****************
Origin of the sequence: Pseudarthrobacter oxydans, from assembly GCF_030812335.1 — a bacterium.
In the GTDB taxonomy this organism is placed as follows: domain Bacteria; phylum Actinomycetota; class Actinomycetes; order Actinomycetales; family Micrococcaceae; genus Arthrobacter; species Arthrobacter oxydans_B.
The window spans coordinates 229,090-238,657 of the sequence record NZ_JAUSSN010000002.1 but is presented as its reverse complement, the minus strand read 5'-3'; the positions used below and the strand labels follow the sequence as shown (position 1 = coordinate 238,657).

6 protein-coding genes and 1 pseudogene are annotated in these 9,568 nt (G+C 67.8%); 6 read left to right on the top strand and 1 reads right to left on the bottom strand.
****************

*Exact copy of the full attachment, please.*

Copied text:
Origin of the sequence: Pseudarthrobacter oxydans, from assembly GCF_030812335.1 — a bacterium.
In the GTDB taxonomy this organism is placed as follows: domain Bacteria; phylum Actinomycetota; class Actinomycetes; order Actinomycetales; family Micrococcaceae; genus Arthrobacter; species Arthrobacter oxydans_B.
The window spans coordinates 229,090-238,657 of the sequence record NZ_JAUSSN010000002.1 but is presented as its reverse complement, the minus strand read 5'-3'; the positions used below and the strand labels follow the sequence as shown (position 1 = coordinate 238,657).

6 protein-coding genes and 1 pseudogene are annotated in these 9,568 nt (G+C 67.8%); 6 read left to right on the top strand and 1 reads right to left on the bottom strand.